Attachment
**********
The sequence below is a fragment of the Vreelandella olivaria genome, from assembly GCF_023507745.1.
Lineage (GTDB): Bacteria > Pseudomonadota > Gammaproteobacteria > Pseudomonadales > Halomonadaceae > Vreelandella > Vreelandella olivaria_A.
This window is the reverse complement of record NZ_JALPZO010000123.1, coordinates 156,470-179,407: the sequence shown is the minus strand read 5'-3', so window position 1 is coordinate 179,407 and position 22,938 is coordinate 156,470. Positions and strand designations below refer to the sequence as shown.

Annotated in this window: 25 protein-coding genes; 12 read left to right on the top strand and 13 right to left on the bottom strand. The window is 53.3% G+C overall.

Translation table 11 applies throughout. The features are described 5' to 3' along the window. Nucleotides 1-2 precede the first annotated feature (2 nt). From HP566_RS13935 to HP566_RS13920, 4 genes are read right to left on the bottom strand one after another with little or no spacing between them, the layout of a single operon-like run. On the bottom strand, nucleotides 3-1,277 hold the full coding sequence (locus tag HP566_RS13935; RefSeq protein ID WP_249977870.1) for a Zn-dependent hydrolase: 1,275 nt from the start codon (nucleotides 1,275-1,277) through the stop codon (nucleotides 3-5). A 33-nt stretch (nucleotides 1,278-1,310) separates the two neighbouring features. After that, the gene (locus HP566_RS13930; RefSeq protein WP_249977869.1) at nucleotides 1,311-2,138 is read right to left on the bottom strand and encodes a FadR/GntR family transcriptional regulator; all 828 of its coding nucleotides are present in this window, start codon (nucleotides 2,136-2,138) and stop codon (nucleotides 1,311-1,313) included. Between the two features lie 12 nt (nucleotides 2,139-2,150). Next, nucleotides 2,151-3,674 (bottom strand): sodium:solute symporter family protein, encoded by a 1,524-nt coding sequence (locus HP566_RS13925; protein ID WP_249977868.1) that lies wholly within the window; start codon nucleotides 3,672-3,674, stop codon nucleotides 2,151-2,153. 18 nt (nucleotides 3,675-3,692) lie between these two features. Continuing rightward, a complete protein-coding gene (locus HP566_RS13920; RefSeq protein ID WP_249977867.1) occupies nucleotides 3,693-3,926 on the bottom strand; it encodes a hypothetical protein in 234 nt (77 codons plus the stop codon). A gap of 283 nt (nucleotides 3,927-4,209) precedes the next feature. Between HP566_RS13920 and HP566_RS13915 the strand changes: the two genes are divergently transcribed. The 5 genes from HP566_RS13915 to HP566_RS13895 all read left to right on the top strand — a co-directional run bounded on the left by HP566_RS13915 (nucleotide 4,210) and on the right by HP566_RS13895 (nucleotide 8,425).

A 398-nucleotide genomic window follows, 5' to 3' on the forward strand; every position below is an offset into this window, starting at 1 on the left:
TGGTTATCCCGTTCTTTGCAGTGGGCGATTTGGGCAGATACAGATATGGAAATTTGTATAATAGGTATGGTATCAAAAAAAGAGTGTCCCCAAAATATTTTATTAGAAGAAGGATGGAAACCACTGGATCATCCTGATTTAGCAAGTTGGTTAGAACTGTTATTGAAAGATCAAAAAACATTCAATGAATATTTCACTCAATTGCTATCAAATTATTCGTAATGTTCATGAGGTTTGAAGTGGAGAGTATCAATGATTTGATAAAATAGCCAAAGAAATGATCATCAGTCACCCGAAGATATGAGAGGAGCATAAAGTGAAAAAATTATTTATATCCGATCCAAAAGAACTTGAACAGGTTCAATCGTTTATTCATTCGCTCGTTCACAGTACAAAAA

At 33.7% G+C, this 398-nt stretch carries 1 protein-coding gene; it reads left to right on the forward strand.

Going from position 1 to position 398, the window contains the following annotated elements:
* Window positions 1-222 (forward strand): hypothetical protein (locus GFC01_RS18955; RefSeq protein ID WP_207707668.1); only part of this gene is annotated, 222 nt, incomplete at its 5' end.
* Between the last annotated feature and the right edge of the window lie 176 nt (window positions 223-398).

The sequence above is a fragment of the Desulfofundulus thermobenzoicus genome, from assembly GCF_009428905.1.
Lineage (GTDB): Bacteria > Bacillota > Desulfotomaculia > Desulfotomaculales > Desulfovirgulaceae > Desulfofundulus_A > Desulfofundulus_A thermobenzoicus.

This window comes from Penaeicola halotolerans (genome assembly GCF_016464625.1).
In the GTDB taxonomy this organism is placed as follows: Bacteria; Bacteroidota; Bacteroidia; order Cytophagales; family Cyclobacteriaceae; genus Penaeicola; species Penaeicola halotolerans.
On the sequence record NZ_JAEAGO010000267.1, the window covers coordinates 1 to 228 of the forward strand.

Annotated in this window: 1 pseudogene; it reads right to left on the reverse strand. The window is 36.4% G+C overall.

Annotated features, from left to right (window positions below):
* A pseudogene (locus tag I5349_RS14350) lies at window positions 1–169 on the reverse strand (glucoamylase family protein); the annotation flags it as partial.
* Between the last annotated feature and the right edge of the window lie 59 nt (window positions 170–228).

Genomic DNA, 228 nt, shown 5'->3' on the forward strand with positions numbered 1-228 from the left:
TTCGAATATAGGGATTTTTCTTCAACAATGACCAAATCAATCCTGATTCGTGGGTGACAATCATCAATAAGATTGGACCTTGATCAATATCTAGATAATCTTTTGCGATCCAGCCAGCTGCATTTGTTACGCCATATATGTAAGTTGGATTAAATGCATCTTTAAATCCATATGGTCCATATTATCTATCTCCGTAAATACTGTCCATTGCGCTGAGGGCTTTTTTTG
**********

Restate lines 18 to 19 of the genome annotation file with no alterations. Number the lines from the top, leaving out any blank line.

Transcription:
Annotated features, from left to right (window positions below):
* A pseudogene (locus tag I5349_RS14350) lies at window positions 1–169 on the reverse strand (glucoamylase family protein); the annotation flags it as partial.